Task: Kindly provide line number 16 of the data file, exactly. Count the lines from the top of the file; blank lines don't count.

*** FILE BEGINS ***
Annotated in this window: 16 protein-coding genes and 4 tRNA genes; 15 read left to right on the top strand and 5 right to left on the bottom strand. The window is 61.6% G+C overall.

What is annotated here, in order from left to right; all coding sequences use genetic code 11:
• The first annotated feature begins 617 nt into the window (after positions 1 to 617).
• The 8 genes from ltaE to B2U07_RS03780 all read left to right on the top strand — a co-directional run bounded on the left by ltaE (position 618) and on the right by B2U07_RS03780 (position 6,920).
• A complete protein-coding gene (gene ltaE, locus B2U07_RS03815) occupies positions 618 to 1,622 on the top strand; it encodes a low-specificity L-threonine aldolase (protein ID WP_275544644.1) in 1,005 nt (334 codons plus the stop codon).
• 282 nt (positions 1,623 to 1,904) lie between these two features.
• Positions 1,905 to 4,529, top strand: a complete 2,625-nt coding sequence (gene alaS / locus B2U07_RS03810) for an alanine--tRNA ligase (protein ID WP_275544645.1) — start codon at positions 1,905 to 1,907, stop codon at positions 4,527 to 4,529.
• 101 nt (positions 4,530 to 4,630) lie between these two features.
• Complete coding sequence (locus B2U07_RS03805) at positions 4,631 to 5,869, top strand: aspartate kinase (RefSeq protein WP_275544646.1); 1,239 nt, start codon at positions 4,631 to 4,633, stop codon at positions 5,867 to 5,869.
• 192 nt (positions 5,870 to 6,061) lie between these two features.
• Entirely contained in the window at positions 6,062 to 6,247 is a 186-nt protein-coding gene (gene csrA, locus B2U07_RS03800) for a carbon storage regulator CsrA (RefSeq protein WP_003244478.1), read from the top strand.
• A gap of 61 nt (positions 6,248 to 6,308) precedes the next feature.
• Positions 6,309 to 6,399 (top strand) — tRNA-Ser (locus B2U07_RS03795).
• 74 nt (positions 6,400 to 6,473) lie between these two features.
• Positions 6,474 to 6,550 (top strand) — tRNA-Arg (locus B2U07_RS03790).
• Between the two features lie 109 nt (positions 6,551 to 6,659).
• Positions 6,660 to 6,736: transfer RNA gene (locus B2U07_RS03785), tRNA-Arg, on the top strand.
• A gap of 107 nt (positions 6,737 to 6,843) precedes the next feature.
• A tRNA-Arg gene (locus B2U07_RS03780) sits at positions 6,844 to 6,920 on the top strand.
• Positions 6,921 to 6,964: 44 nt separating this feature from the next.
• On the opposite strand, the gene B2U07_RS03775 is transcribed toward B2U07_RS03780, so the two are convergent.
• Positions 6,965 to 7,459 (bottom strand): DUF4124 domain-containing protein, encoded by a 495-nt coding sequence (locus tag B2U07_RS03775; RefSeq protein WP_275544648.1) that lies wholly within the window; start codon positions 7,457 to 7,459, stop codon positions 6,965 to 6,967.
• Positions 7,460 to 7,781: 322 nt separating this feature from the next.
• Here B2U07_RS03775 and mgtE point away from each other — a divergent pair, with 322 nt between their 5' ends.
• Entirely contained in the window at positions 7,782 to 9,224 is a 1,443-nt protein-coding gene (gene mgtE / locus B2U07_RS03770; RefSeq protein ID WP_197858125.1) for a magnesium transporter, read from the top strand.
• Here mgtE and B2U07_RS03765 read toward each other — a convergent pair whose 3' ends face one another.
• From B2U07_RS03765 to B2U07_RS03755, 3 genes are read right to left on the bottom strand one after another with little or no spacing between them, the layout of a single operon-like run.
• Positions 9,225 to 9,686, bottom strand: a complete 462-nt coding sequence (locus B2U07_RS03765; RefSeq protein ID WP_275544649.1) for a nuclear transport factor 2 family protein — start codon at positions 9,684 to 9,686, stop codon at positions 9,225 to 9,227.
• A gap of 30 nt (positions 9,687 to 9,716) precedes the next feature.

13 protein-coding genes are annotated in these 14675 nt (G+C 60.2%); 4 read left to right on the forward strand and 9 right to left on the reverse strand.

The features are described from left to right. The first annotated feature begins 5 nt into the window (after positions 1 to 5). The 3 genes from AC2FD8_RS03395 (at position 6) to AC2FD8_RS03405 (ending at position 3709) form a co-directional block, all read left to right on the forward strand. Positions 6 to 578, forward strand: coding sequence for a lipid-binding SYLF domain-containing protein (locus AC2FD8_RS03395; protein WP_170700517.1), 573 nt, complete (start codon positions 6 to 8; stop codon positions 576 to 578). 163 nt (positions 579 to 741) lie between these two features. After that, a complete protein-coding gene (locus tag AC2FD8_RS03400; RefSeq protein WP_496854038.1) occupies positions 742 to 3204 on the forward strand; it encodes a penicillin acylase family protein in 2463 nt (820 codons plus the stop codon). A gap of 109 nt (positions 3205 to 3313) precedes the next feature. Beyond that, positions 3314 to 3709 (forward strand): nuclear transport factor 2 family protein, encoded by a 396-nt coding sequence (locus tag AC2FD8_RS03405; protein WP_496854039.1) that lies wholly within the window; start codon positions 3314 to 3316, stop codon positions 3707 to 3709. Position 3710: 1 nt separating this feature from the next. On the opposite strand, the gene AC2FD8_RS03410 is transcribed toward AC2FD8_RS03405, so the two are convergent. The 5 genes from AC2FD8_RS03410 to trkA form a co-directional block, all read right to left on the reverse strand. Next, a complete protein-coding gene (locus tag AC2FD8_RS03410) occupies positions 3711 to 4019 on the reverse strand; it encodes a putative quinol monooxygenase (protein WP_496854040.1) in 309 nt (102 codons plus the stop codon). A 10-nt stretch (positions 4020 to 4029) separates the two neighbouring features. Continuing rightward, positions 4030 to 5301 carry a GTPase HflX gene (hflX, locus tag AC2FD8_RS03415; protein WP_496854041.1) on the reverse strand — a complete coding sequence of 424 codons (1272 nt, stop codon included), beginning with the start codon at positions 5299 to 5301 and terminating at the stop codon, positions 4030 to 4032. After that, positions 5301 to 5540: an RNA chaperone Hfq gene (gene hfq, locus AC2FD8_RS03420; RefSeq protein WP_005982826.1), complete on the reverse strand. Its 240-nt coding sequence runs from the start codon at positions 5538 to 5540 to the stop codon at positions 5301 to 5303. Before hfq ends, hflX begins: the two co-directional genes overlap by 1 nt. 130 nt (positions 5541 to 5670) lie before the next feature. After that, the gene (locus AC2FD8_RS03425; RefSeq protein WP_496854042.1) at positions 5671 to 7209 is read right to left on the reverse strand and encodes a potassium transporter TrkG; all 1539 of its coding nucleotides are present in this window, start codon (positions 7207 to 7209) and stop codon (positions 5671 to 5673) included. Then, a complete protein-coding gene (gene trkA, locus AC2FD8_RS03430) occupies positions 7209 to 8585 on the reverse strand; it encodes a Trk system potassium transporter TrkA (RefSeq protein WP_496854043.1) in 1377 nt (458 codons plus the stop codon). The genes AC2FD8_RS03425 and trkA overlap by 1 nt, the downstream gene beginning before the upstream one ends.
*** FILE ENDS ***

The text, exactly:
• Between the two features lie 109 nt (positions 6,551 to 6,659).